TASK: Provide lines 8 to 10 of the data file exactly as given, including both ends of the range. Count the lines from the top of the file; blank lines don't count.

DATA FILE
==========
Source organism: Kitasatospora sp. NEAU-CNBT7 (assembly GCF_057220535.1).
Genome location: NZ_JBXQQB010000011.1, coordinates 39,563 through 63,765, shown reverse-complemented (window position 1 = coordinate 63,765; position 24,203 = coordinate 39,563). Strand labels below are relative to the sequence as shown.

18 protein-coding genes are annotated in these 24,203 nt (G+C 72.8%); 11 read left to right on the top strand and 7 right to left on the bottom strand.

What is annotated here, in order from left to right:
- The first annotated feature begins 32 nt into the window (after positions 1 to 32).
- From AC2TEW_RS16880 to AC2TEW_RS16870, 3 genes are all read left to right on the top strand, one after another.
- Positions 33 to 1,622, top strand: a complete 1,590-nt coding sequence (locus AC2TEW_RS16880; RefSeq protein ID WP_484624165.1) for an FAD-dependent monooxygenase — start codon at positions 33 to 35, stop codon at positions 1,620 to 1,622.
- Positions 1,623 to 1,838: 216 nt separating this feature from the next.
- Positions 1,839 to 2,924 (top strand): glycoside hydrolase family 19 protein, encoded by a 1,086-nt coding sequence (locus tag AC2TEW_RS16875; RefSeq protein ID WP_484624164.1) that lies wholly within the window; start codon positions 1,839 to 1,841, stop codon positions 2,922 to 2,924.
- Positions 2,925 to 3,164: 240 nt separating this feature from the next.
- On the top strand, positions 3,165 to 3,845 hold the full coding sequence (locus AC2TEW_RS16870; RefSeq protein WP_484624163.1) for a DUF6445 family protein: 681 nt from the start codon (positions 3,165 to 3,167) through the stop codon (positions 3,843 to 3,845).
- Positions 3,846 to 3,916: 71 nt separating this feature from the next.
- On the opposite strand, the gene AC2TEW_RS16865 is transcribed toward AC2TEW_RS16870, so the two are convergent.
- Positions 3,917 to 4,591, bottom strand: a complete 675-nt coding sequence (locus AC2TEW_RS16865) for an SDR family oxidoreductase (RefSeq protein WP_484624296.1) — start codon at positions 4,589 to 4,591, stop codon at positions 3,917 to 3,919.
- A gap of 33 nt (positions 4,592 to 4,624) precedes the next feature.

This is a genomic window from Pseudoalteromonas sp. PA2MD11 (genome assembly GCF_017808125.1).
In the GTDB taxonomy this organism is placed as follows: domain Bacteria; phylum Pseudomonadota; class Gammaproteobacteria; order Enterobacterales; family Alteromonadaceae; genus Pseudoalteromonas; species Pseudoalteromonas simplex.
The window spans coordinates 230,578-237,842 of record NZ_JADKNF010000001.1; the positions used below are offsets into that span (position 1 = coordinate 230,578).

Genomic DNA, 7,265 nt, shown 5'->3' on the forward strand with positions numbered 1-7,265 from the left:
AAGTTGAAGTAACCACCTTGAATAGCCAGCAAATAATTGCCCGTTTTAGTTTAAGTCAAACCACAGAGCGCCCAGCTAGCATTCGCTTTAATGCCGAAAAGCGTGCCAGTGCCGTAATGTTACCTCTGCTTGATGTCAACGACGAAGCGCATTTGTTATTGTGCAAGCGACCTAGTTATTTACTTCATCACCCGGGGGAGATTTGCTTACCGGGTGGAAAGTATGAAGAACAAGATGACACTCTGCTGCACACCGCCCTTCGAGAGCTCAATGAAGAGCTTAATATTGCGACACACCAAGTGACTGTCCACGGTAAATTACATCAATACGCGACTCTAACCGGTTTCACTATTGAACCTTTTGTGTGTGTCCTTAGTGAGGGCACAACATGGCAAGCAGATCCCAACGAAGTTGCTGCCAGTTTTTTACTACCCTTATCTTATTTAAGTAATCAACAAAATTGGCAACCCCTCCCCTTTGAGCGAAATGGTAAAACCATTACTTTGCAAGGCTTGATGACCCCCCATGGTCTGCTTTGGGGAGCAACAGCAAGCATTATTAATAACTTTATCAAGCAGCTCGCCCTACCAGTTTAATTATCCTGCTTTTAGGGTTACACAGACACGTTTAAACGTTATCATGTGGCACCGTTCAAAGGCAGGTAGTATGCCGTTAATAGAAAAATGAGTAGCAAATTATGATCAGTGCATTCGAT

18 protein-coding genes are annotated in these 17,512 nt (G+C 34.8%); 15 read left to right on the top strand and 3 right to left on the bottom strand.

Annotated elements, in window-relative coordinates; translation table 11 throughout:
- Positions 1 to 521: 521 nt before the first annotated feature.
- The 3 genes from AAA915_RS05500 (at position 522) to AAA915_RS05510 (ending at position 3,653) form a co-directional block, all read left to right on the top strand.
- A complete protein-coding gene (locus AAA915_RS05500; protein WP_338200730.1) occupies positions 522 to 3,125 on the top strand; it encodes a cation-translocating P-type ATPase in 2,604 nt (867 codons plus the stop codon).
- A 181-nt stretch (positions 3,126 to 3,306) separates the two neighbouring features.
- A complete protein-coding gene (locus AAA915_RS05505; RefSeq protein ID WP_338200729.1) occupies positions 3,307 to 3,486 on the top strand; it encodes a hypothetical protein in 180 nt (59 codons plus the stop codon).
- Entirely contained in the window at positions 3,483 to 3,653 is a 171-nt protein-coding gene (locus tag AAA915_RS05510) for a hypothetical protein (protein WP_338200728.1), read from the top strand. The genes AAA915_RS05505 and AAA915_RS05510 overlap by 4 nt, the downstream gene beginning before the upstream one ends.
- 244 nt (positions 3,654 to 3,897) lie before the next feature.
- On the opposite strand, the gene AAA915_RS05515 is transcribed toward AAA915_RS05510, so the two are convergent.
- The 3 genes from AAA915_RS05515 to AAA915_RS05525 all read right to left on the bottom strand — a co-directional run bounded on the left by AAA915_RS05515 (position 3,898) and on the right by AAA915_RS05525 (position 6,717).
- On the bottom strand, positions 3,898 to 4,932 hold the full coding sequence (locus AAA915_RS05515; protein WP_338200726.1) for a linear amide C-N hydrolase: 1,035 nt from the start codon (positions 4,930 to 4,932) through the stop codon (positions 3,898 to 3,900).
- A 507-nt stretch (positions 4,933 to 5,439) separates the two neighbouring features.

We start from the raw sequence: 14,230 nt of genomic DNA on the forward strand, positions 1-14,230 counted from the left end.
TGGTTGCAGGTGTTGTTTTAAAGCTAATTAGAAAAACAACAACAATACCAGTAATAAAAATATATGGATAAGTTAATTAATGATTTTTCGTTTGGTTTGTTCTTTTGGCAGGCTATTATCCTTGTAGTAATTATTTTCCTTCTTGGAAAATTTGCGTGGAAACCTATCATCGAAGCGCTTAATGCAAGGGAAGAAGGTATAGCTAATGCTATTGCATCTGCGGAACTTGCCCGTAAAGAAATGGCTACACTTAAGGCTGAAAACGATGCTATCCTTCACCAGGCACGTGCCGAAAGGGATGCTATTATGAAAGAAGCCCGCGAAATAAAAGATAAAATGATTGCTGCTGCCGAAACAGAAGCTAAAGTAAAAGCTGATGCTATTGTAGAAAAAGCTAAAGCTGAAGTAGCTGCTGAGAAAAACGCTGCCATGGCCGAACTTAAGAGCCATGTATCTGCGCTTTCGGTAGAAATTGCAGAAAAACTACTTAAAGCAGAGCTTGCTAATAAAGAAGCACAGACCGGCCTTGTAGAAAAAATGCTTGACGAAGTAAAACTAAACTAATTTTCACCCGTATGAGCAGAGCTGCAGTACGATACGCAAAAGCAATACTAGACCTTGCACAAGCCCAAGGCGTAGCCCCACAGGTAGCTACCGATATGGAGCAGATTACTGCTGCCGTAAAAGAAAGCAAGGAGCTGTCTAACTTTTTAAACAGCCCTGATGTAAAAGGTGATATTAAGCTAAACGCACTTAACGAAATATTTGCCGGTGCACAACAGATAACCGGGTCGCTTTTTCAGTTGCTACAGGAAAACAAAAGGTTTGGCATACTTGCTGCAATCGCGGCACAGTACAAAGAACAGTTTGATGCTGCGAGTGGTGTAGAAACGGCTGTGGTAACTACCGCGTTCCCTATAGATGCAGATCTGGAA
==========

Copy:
- Positions 1,623 to 1,838: 216 nt separating this feature from the next.
- Positions 1,839 to 2,924 (top strand): glycoside hydrolase family 19 protein, encoded by a 1,086-nt coding sequence (locus tag AC2TEW_RS16875; RefSeq protein ID WP_484624164.1) that lies wholly within the window; start codon positions 1,839 to 1,841, stop codon positions 2,922 to 2,924.
- Positions 2,925 to 3,164: 240 nt separating this feature from the next.